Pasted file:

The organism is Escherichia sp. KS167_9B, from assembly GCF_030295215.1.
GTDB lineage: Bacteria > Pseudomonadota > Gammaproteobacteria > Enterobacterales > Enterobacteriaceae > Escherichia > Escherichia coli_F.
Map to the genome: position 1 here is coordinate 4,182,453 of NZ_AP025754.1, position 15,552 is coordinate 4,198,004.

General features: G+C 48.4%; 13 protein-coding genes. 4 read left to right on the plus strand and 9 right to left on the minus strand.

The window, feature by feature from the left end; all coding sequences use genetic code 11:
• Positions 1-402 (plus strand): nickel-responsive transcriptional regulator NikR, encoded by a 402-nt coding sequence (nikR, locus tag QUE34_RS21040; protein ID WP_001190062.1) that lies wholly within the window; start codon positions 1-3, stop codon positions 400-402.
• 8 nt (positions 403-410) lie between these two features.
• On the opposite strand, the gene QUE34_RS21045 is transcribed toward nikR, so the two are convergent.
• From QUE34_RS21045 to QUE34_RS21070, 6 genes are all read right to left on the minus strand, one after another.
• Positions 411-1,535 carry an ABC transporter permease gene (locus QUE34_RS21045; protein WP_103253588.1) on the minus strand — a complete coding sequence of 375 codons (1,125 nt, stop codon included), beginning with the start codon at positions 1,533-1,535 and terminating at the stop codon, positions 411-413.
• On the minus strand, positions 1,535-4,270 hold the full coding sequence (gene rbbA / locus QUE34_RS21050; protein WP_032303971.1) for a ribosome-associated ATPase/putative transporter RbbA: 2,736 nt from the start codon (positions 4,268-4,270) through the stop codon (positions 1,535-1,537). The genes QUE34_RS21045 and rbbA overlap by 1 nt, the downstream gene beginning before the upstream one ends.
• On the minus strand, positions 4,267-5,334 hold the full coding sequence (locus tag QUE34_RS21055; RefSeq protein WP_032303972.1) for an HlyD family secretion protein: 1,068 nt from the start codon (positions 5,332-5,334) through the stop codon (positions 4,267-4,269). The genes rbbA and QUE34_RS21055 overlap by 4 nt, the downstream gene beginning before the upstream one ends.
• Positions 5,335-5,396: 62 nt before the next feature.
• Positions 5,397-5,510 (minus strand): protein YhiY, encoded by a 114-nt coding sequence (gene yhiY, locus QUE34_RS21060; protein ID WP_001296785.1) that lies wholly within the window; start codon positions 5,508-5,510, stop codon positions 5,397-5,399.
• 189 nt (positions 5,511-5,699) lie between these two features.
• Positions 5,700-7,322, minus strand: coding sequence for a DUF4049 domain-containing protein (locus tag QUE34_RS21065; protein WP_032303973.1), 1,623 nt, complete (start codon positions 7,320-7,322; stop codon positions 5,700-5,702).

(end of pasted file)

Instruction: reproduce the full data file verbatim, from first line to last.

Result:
The organism is Escherichia sp. KS167_9B, from assembly GCF_030295215.1.
GTDB lineage: Bacteria > Pseudomonadota > Gammaproteobacteria > Enterobacterales > Enterobacteriaceae > Escherichia > Escherichia coli_F.
Map to the genome: position 1 here is coordinate 4,182,453 of NZ_AP025754.1, position 15,552 is coordinate 4,198,004.

General features: G+C 48.4%; 13 protein-coding genes. 4 read left to right on the plus strand and 9 right to left on the minus strand.

The window, feature by feature from the left end; all coding sequences use genetic code 11:
• Positions 1-402 (plus strand): nickel-responsive transcriptional regulator NikR, encoded by a 402-nt coding sequence (nikR, locus tag QUE34_RS21040; protein ID WP_001190062.1) that lies wholly within the window; start codon positions 1-3, stop codon positions 400-402.
• 8 nt (positions 403-410) lie between these two features.
• On the opposite strand, the gene QUE34_RS21045 is transcribed toward nikR, so the two are convergent.
• From QUE34_RS21045 to QUE34_RS21070, 6 genes are all read right to left on the minus strand, one after another.
• Positions 411-1,535 carry an ABC transporter permease gene (locus QUE34_RS21045; protein WP_103253588.1) on the minus strand — a complete coding sequence of 375 codons (1,125 nt, stop codon included), beginning with the start codon at positions 1,533-1,535 and terminating at the stop codon, positions 411-413.
• On the minus strand, positions 1,535-4,270 hold the full coding sequence (gene rbbA / locus QUE34_RS21050; protein WP_032303971.1) for a ribosome-associated ATPase/putative transporter RbbA: 2,736 nt from the start codon (positions 4,268-4,270) through the stop codon (positions 1,535-1,537). The genes QUE34_RS21045 and rbbA overlap by 1 nt, the downstream gene beginning before the upstream one ends.
• On the minus strand, positions 4,267-5,334 hold the full coding sequence (locus tag QUE34_RS21055; RefSeq protein WP_032303972.1) for an HlyD family secretion protein: 1,068 nt from the start codon (positions 5,332-5,334) through the stop codon (positions 4,267-4,269). The genes rbbA and QUE34_RS21055 overlap by 4 nt, the downstream gene beginning before the upstream one ends.
• Positions 5,335-5,396: 62 nt before the next feature.
• Positions 5,397-5,510 (minus strand): protein YhiY, encoded by a 114-nt coding sequence (gene yhiY, locus QUE34_RS21060; protein ID WP_001296785.1) that lies wholly within the window; start codon positions 5,508-5,510, stop codon positions 5,397-5,399.
• 189 nt (positions 5,511-5,699) lie between these two features.
• Positions 5,700-7,322, minus strand: coding sequence for a DUF4049 domain-containing protein (locus tag QUE34_RS21065; protein WP_032303973.1), 1,623 nt, complete (start codon positions 7,320-7,322; stop codon positions 5,700-5,702).